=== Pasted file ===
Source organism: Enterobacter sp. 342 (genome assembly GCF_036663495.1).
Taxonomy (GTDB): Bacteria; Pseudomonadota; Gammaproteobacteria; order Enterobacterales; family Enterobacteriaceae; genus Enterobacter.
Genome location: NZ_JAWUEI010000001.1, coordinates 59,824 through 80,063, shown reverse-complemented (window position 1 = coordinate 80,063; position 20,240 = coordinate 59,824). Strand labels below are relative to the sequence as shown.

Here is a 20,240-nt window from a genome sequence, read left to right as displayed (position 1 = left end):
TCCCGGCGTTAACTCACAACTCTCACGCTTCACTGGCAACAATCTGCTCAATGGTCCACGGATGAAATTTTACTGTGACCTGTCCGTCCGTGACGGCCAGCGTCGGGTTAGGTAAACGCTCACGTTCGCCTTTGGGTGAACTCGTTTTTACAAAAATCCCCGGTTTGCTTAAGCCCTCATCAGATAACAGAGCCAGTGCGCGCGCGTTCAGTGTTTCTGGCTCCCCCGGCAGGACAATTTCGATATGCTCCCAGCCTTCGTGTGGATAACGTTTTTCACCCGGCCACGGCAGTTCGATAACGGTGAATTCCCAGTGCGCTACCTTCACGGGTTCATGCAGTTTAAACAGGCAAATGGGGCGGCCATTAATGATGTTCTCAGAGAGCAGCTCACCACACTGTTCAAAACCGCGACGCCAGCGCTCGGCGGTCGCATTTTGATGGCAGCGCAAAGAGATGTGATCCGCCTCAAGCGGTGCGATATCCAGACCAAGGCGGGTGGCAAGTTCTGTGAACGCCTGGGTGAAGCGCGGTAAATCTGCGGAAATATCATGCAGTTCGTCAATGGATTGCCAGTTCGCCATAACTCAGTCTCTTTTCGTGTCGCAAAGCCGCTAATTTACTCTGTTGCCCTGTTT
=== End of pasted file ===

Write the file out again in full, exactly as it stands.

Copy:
Source organism: Enterobacter sp. 342 (genome assembly GCF_036663495.1).
Taxonomy (GTDB): Bacteria; Pseudomonadota; Gammaproteobacteria; order Enterobacterales; family Enterobacteriaceae; genus Enterobacter.
Genome location: NZ_JAWUEI010000001.1, coordinates 59,824 through 80,063, shown reverse-complemented (window position 1 = coordinate 80,063; position 20,240 = coordinate 59,824). Strand labels below are relative to the sequence as shown.

Here is a 20,240-nt window from a genome sequence, read left to right as displayed (position 1 = left end):
TCCCGGCGTTAACTCACAACTCTCACGCTTCACTGGCAACAATCTGCTCAATGGTCCACGGATGAAATTTTACTGTGACCTGTCCGTCCGTGACGGCCAGCGTCGGGTTAGGTAAACGCTCACGTTCGCCTTTGGGTGAACTCGTTTTTACAAAAATCCCCGGTTTGCTTAAGCCCTCATCAGATAACAGAGCCAGTGCGCGCGCGTTCAGTGTTTCTGGCTCCCCCGGCAGGACAATTTCGATATGCTCCCAGCCTTCGTGTGGATAACGTTTTTCACCCGGCCACGGCAGTTCGATAACGGTGAATTCCCAGTGCGCTACCTTCACGGGTTCATGCAGTTTAAACAGGCAAATGGGGCGGCCATTAATGATGTTCTCAGAGAGCAGCTCACCACACTGTTCAAAACCGCGACGCCAGCGCTCGGCGGTCGCATTTTGATGGCAGCGCAAAGAGATGTGATCCGCCTCAAGCGGTGCGATATCCAGACCAAGGCGGGTGGCAAGTTCTGTGAACGCCTGGGTGAAGCGCGGTAAATCTGCGGAAATATCATGCAGTTCGTCAATGGATTGCCAGTTCGCCATAACTCAGTCTCTTTTCGTGTCGCAAAGCCGCTAATTTACTCTGTTGCCCTGTTT